By: Allan M. Siegel
Accidents on Metro’s rail system are nothing new. To take a few recent
examples, on January 12, 2015, a yellow line train became stuck in a tunnel,
and flooded with smoke. Dozens of people became ill, and one woman died.
On August 6 of this year, a train derailed between the Federal Triangle
and Smithsonian stations. And, on September 21, an electrical failure
brought a Green Line train to a halt near the Georgia Avenue-Petworth
station, forcing firefighters to evacuate more than 200 passengers.
Given Metro’s track record, the National Transportation Safety Board
(“NTSB”) has been investigating Metro to determine how to
improve the safety of the rail system. The NTSB is an independent government
agency that investigates civil transportation accidents. Recently, on
September 30, the NTSB issued a report recommending that the U.S. Department
of Transportation (“DOT”) reclassify Metro’s rail system
as a commuter railroad. This is an innovative approach, because no other
urban subway is classified as a railroad.
What would be the impact? Currently, Metro is subject to only lax federal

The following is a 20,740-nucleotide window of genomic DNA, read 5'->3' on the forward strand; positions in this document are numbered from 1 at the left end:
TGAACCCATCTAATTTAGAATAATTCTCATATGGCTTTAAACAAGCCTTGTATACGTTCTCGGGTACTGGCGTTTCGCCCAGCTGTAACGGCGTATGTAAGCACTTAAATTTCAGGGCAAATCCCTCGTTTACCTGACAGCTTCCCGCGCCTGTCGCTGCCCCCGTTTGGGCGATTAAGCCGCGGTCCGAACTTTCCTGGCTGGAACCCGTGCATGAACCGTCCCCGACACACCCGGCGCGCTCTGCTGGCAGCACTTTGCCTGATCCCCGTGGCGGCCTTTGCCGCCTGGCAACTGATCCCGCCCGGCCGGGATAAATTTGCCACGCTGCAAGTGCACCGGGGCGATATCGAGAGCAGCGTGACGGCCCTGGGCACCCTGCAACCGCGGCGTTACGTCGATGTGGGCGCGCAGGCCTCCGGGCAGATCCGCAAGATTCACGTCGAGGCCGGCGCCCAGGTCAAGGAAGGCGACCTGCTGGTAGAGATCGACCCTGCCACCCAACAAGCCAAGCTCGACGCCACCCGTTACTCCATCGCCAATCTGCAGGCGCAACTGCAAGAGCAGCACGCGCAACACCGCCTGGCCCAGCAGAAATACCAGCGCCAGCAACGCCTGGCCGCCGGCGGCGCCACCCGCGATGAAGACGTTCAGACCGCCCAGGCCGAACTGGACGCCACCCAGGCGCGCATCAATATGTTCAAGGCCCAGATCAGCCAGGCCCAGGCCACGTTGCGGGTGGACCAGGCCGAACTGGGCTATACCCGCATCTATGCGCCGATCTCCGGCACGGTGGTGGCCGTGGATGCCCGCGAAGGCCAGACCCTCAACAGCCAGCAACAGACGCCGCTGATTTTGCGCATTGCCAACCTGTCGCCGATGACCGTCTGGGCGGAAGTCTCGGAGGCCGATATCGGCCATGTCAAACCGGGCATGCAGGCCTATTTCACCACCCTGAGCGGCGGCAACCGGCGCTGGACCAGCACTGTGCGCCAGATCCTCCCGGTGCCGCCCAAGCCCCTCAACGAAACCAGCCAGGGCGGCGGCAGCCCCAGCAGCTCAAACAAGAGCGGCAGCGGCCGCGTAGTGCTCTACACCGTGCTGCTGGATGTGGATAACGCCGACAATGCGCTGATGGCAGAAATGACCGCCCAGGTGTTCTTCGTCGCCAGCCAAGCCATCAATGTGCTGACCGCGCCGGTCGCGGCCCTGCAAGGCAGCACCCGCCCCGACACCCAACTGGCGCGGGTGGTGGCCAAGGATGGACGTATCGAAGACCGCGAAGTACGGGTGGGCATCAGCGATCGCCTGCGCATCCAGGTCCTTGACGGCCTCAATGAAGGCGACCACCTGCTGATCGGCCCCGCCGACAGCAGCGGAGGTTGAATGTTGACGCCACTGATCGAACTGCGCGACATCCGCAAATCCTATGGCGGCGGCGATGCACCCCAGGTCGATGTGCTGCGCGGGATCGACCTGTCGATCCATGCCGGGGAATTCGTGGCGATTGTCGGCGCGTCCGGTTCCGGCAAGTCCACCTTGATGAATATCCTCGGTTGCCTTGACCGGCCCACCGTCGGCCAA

oversight from an agency within the DOT, called the Federal Transit Administration.
But that oversight is largely toothless. On the other hand, if Metro is
classified by the DOT as a railroad, then Metro’s rail system will
come under the oversight of the Federal Railroad Administration, which
has dozens of inspectors and the ability to impose fines for safety violations.
Unfortunately, repeated preventable
accidents on the Metro railway are proving that the agency is failing to protect commuters in
the District of Columbia, Maryland, and Virginia. We hope that the DOT
takes some action to improve oversight on Metro’s rail system, because
Metro itself is proving itself unable to improve the situation alone.
In the meantime, of course, one way to give Metro the incentive to keep
its riders safe, is to hold it accountable in courts of law when Metro
fails. If you or anyone you know has been injured in a Metro accident,
you should contact the personal injury attorneys at Chaikin, Sherman,
Cammarata & Siegel, P.C., for a